Little is known of the Jumano Indians' spiritual or religious practices, although the historical record indicates it may have involved hallucinogens, such as peyote, as part of Jumano ritual. In the 1600s, Spanish priests witnessed Jumano catzinas, a kind of ritual dance performed for religious reasons.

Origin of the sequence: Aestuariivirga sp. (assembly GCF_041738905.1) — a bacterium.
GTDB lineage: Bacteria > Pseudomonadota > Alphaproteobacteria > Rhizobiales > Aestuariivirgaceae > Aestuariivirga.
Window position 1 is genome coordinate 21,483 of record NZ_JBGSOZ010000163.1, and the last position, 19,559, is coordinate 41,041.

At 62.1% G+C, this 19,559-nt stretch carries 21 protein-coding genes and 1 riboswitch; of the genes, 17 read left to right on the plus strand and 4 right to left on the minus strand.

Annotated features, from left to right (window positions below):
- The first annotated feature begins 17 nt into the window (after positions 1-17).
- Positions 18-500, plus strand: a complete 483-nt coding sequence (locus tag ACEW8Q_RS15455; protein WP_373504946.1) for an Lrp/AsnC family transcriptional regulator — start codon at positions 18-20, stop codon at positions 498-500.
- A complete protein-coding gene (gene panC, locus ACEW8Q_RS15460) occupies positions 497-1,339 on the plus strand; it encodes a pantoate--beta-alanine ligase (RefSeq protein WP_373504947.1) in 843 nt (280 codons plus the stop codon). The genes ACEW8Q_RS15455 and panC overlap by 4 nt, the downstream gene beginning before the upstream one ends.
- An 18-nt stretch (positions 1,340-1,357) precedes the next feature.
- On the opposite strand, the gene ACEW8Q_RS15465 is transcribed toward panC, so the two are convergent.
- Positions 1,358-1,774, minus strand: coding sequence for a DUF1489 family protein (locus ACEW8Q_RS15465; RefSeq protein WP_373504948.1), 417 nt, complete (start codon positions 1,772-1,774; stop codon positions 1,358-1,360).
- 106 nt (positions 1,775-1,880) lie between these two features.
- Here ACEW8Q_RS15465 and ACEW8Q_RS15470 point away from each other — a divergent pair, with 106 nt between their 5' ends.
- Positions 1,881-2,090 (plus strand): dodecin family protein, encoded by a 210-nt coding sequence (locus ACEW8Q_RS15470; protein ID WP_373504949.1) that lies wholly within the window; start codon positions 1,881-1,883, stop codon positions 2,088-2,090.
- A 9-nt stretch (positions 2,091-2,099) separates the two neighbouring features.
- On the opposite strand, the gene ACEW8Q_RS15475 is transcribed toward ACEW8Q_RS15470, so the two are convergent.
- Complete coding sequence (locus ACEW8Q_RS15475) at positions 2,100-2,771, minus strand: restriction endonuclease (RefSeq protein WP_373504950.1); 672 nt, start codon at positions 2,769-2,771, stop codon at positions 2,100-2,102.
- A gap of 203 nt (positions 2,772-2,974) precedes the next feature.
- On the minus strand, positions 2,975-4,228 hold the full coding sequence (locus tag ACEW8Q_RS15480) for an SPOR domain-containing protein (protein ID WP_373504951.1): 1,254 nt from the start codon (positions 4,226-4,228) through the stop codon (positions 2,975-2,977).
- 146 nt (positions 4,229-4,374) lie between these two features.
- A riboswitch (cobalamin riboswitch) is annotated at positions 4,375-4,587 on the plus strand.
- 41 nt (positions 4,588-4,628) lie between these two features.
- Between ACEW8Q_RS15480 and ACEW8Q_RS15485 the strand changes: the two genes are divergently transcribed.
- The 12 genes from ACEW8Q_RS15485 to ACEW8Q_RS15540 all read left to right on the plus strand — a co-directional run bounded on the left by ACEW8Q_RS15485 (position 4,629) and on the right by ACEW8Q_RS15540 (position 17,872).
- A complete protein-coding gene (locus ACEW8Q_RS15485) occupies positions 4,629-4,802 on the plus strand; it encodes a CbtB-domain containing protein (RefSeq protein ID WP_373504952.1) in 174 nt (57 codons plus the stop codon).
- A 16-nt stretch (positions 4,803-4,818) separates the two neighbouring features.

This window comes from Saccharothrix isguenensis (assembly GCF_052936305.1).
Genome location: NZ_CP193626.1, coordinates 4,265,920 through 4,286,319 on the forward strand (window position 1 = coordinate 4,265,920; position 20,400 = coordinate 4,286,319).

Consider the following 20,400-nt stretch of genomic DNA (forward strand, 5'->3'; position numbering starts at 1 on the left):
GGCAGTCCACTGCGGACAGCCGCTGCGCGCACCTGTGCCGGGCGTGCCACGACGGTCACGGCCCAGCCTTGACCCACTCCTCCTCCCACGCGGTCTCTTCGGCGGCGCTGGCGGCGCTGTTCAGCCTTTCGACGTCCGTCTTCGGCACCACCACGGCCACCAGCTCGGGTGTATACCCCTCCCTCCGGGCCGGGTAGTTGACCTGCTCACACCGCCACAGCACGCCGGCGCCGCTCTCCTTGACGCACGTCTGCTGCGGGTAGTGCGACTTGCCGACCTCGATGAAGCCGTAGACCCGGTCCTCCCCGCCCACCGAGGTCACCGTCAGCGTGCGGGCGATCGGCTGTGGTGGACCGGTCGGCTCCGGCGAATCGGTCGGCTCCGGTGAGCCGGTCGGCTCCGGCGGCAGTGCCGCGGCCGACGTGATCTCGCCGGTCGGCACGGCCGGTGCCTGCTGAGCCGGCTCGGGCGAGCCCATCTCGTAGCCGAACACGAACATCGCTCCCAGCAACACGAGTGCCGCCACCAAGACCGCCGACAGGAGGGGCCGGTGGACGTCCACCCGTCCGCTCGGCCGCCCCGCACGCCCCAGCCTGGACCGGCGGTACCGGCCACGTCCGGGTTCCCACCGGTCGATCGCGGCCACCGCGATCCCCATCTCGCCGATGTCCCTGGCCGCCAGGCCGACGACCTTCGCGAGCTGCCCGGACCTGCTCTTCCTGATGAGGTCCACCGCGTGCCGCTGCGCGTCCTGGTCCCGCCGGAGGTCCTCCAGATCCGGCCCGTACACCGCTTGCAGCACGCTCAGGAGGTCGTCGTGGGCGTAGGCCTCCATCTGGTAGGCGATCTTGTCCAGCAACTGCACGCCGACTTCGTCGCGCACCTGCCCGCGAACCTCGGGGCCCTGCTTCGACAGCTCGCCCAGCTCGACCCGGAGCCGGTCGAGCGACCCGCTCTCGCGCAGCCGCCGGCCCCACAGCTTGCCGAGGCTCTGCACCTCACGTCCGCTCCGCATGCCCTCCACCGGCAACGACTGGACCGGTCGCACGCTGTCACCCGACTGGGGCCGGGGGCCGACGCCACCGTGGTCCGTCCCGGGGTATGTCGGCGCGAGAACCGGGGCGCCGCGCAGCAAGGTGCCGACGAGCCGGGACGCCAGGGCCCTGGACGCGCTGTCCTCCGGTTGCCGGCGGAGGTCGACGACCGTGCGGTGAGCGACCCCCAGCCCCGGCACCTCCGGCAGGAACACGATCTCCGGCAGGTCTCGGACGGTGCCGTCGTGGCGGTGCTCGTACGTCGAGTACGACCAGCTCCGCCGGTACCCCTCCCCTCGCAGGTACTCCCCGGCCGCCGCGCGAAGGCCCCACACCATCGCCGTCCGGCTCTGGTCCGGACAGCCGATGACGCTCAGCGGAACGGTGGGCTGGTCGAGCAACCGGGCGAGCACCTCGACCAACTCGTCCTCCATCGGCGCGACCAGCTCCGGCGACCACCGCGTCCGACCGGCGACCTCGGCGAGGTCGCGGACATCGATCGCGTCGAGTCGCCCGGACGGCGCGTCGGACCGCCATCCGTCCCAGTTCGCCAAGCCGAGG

The Jumano tribes embraced at least three distinct peoples, all living between the American Southwest and the Southern Plains. The Jumano interacted with European settlers, including the Spanish who colonized Southwest Texas and other adjacent regions inhabited by the tribe. Christian missionary efforts date as early as 1630, and by 1682, Jumano chief Juan Sabeata traded the souls of his people for protection from the Apache. Jumano's receptivity to Christian teachings was often motivated by practical interests in protection and trade. The gradual dissolution of Jumano culture after the late 1700s makes the historical record with respect to tribal spirituality something of a patchwork, but new scholarship continues to emerge.